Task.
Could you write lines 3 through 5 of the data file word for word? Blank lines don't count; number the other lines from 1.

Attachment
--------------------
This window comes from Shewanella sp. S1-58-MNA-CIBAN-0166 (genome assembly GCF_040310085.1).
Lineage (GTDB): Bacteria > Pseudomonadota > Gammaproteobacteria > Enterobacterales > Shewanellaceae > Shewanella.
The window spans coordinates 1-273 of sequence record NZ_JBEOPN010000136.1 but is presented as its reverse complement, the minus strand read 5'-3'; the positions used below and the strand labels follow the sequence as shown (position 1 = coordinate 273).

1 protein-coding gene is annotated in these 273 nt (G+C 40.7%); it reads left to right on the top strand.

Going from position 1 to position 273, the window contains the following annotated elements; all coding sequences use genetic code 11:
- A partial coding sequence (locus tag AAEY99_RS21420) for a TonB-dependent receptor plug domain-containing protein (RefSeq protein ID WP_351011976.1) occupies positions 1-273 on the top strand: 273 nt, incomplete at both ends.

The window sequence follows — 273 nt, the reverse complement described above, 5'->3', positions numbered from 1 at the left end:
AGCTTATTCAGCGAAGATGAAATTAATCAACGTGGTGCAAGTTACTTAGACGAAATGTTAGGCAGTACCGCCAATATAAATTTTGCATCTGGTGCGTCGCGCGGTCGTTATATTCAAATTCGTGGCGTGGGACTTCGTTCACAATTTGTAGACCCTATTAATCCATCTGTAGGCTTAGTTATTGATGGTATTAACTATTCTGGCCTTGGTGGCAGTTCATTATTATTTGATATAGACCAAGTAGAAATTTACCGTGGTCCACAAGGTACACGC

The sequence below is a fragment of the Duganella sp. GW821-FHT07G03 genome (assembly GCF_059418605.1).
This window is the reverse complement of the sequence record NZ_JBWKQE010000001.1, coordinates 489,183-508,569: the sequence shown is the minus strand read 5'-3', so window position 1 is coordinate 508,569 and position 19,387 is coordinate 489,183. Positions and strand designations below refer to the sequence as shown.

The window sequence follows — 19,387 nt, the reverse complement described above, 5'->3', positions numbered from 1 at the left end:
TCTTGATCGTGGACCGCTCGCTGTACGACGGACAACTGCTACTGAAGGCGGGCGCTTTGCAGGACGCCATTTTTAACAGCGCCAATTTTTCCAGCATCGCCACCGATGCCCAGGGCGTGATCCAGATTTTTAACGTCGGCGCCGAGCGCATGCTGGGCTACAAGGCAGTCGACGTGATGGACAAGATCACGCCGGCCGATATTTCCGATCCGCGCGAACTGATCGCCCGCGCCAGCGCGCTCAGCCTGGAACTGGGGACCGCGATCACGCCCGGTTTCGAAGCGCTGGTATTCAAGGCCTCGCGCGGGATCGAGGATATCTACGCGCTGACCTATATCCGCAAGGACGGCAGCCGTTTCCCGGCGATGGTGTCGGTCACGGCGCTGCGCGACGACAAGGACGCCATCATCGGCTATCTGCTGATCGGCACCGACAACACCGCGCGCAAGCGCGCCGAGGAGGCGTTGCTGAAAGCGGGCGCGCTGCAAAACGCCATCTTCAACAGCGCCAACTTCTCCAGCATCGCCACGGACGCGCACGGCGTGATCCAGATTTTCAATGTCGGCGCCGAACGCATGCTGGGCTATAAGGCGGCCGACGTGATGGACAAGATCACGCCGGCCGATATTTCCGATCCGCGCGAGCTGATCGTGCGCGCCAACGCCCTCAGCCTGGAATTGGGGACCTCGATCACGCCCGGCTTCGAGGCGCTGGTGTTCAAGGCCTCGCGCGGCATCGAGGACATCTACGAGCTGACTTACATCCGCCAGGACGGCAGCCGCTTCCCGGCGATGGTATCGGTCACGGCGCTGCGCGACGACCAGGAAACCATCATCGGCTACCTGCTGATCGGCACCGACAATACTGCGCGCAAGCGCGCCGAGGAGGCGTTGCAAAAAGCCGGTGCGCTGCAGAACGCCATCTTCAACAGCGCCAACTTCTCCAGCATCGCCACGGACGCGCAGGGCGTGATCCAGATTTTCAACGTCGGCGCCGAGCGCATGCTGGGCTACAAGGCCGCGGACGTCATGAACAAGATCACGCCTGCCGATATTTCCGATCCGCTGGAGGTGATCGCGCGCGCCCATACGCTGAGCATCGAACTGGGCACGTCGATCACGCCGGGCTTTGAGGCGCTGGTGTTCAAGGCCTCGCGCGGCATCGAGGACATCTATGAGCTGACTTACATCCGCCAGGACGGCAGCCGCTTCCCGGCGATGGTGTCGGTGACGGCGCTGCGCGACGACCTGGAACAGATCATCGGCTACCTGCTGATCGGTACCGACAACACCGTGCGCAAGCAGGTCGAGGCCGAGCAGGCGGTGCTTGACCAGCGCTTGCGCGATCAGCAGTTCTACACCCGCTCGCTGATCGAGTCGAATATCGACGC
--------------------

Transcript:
The window spans coordinates 1-273 of sequence record NZ_JBEOPN010000136.1 but is presented as its reverse complement, the minus strand read 5'-3'; the positions used below and the strand labels follow the sequence as shown (position 1 = coordinate 273).

1 protein-coding gene is annotated in these 273 nt (G+C 40.7%); it reads left to right on the top strand.

Going from position 1 to position 273, the window contains the following annotated elements; all coding sequences use genetic code 11: